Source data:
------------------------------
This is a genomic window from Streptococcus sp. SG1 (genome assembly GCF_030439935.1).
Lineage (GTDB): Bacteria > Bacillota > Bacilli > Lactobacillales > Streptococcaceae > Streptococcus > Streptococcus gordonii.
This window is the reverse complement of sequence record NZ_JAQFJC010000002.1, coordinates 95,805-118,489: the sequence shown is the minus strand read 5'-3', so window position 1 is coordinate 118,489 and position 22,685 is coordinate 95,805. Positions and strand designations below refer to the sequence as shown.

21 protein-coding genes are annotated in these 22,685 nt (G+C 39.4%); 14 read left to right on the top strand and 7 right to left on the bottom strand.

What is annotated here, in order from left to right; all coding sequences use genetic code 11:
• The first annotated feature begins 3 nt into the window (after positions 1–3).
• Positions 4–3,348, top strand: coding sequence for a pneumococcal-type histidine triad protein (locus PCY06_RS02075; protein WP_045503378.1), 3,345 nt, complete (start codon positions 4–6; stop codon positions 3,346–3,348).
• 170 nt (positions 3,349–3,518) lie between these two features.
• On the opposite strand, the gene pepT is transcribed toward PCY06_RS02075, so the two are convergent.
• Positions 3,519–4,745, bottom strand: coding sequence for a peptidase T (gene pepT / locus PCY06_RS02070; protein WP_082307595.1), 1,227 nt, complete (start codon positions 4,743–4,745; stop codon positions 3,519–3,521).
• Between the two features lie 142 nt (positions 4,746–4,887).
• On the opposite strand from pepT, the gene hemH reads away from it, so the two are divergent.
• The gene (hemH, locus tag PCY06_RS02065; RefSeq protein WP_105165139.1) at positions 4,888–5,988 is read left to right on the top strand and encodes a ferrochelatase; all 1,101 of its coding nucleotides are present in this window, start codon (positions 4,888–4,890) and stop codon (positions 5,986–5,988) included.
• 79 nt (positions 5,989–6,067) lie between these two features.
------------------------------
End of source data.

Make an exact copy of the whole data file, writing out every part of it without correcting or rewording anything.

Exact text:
This is a genomic window from Streptococcus sp. SG1 (genome assembly GCF_030439935.1).
Lineage (GTDB): Bacteria > Bacillota > Bacilli > Lactobacillales > Streptococcaceae > Streptococcus > Streptococcus gordonii.
This window is the reverse complement of sequence record NZ_JAQFJC010000002.1, coordinates 95,805-118,489: the sequence shown is the minus strand read 5'-3', so window position 1 is coordinate 118,489 and position 22,685 is coordinate 95,805. Positions and strand designations below refer to the sequence as shown.

21 protein-coding genes are annotated in these 22,685 nt (G+C 39.4%); 14 read left to right on the top strand and 7 right to left on the bottom strand.

What is annotated here, in order from left to right; all coding sequences use genetic code 11:
• The first annotated feature begins 3 nt into the window (after positions 1–3).
• Positions 4–3,348, top strand: coding sequence for a pneumococcal-type histidine triad protein (locus PCY06_RS02075; protein WP_045503378.1), 3,345 nt, complete (start codon positions 4–6; stop codon positions 3,346–3,348).
• 170 nt (positions 3,349–3,518) lie between these two features.
• On the opposite strand, the gene pepT is transcribed toward PCY06_RS02075, so the two are convergent.
• Positions 3,519–4,745, bottom strand: coding sequence for a peptidase T (gene pepT / locus PCY06_RS02070; protein WP_082307595.1), 1,227 nt, complete (start codon positions 4,743–4,745; stop codon positions 3,519–3,521).
• Between the two features lie 142 nt (positions 4,746–4,887).
• On the opposite strand from pepT, the gene hemH reads away from it, so the two are divergent.
• The gene (hemH, locus tag PCY06_RS02065; RefSeq protein WP_105165139.1) at positions 4,888–5,988 is read left to right on the top strand and encodes a ferrochelatase; all 1,101 of its coding nucleotides are present in this window, start codon (positions 4,888–4,890) and stop codon (positions 5,986–5,988) included.
• 79 nt (positions 5,989–6,067) lie between these two features.